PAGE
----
On the west coast of Vancouver Island I was walking on the beach early one morning, keeping an eye out for bears and wolves, when I noticed a large number of strange markings in the sand. There were thick lines, spirals, curves and even circles. The Purple Olive Snail (Olivella biplicata) are beautiful little creatures that create these markings. Close to the dynamic edge of the ocean they plow through the sand looking for animal and plant matter to eat. Males find females for mating by following their tracks.
Looking at their tracks reminded me of the movie Arrival where a linguistics professor and her team tries to find a way to communicate with extraterrestrial visitors who use a written language consisting of complicated circular symbols. The Purple Olive Snails may have been just looking for food to eat or perhaps they were trying to tell me something…
The daily rhythm of coastal minks depends on the tide cycle. I was photographing this mink while it was exploring the intertidal zone during a low tide. It was very shy, elusive and I had to stand very still while it became comfortable with my presence. This small mammal never stops moving which made it difficult to capture a good photograph. The mink was foraging in a bay where there was lots of boulders, rocky crevices, and marine plants, which provides cover for prey. The coastal mink eats shellfish ( mainly crabs ) and small fish. After the mink disappeared into the trees, I felt fortunate that I was able to spend some time with this solitary and efficient hunter.
It’s July 1st today and this year is Canada’s 151st birthday. It’s also a time to celebrate living in a peaceful nation that is at peace with many countries. Canada has nice cities that lead the world in quality of life. An abundance of clean water, universal healthcare and universities that are world renowned for quality education. Click on the image to see a larger version.
The Pacific Great Blue Heron is a patient hunter who often stands perfectly still for several minutes. This morning there was cloudy weather and scientific studies have shown that the clouds make it ideal for herons to look for fish. I watched this heron catching a few sculpin, which it swallowed, even though they were wider than its narrow neck. I like this photo because it shows its beautiful feathers. Click on the image to see a larger version.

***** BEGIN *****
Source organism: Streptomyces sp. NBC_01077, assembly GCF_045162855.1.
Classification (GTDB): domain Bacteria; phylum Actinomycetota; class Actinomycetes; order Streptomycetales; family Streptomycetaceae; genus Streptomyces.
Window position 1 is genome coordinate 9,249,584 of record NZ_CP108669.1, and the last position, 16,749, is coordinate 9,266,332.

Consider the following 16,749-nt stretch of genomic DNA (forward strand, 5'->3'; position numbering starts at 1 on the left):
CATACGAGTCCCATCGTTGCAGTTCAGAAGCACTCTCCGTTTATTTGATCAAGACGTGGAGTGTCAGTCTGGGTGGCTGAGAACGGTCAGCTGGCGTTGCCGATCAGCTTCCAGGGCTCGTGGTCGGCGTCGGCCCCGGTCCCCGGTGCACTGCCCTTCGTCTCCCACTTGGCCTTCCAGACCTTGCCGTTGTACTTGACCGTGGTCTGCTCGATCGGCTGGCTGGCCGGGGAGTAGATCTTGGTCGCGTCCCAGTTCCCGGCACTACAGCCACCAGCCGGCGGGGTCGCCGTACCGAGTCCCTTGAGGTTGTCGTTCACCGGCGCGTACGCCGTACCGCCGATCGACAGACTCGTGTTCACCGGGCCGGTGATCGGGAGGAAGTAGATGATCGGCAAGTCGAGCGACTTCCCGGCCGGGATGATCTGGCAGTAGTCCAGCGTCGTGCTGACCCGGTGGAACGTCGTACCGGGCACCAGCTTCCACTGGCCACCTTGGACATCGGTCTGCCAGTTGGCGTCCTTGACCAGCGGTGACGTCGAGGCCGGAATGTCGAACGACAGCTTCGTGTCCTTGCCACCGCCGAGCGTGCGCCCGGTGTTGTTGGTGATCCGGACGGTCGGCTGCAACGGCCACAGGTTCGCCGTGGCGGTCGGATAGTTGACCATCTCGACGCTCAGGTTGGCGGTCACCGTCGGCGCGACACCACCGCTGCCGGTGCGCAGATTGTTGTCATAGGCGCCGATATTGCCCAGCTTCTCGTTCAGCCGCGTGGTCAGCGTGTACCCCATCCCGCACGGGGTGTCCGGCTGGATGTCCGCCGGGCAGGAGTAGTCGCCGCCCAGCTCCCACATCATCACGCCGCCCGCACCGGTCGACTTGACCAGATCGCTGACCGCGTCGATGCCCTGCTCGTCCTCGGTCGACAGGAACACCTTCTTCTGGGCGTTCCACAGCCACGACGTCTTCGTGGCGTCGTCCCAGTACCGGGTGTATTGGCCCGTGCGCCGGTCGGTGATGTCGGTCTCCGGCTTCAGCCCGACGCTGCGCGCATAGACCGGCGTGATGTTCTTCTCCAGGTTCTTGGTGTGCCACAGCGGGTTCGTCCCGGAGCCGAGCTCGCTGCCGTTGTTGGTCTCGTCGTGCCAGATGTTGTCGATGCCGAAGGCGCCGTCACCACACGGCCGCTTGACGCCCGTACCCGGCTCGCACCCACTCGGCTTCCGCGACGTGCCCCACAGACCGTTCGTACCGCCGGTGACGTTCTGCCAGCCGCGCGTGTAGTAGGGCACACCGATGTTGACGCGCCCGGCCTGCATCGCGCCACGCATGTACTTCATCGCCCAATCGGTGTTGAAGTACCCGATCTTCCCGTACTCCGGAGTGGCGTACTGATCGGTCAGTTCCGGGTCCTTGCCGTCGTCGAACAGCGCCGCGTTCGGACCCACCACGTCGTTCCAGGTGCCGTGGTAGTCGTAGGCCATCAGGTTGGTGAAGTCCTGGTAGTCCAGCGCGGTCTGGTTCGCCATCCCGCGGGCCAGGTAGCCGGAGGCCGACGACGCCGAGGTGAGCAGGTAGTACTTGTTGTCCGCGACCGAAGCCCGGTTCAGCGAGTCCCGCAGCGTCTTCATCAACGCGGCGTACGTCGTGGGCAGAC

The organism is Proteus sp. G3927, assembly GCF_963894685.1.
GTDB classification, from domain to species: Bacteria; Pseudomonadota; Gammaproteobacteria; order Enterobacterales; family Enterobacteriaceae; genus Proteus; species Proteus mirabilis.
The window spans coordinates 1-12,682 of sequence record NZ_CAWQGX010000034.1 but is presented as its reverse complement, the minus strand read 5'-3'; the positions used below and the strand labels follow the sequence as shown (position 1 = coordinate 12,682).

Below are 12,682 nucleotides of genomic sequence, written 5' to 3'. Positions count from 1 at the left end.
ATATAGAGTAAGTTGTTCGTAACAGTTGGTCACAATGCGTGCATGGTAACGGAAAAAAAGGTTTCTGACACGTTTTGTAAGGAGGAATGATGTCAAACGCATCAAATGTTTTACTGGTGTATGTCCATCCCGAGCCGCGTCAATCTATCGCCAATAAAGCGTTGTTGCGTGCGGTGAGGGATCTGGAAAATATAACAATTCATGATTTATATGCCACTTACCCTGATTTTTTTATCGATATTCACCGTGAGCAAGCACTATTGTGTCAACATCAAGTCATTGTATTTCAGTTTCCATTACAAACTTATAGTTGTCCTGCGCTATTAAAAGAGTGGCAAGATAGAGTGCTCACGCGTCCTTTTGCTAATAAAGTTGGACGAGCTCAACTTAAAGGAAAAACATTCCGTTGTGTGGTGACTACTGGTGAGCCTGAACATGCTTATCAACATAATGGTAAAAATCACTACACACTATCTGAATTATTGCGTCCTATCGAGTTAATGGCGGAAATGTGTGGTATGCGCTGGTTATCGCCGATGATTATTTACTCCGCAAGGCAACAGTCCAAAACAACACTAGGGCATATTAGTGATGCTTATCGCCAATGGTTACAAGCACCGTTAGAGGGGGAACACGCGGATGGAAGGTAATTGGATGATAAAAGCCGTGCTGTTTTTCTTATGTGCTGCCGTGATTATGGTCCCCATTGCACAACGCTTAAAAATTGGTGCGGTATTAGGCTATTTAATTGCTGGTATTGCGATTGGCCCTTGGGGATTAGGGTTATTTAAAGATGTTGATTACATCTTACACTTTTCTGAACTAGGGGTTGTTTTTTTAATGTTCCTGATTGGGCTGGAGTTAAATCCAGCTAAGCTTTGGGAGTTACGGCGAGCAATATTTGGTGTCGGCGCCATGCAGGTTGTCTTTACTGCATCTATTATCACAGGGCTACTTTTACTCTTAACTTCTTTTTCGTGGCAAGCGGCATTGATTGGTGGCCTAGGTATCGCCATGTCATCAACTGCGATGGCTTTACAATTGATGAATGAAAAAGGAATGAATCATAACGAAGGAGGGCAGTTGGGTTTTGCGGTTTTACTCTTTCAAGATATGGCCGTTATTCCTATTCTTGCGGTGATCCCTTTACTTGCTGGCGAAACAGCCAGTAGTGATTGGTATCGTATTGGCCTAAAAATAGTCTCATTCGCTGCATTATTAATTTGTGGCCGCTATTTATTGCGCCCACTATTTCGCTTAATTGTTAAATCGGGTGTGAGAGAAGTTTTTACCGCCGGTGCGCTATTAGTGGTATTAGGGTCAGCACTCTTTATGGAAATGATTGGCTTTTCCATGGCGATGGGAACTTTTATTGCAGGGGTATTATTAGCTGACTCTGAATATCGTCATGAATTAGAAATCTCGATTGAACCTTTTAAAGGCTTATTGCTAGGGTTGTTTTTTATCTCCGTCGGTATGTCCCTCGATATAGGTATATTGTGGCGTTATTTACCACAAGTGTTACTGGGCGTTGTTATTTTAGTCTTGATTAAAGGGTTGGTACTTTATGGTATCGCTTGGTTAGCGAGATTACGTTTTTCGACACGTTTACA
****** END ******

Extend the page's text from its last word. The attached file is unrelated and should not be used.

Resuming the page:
The Common Yellowthroat ( Geothlypis trichas ) is a wood-warbler that lives in marshy or brushy vegetation near water. The bird in the photos is a male, with a bright yellow throat and broad black mask which crosses the forehead. They eat grasshoppers, dragonflies, beetles, butterflies, spiders and sometimes seeds. I sat listening to its beautiful song that sounds like whichity-whichity-whichity.
The American Bittern ( Botaurus lentiginosus ) is a medium sized marsh bird with a stout body, neck and relatively short legs. What is really neat about bitterns is that they won’t flush like herons when approached, instead they prefer to freeze and even sway from side to side as if imitating the waving reeds. They have a remarkable, though rarely seen courtship display, where the male arches his back, shortens his neck, dips his breast forward and ‘booms’ at the female. Both birds engage in complicated aerial displays. Click on the image to see a larger version.
I enjoy being outside early in the morning. Often there is no wind, little traffic, sweet light and I usually have a wonderful start to the day, while most of the city is still sleeping…
I captured this image of a Pacific Great Blue Heron foraging and feeding in a marsh. Click on the photo to see a larger version.
It’s Spring and many Canada Geese have new goslings. In ten weeks, this ball of fluff will become a full grown Canada Goose. This little gosling was busy exploring and eating grass while its parents kept one eye on it and the other eye on the guy with the camera. The gosling had proportionally large legs and feet. It reminded me of a cute and tiny little dinosaur. Click on the image to see a larger version.
A rainy day is a great time to look at images I’ve taken a few years ago. Recently, I came across this image I took early one morning at Moraine Lake. On my computer I spent some time post processing the image. Perhaps, some clouds in the sky would have created a stronger image, but still a nice photo of an iconic mountain location.
We get a lot of rain in the Spring on the west coast of Canada. It creates this lush green forest. Click on the image to see a larger version.
The Red-winged blackbird is best known for the males’ distinctive red shoulder patches called epaulettes. It is believed to be one of the most numerous land birds in North America. The male will aggressively defend its territory during breeding season against intruders. This particular bird was a little annoyed by me and my camera. Click on the image to see a larger version.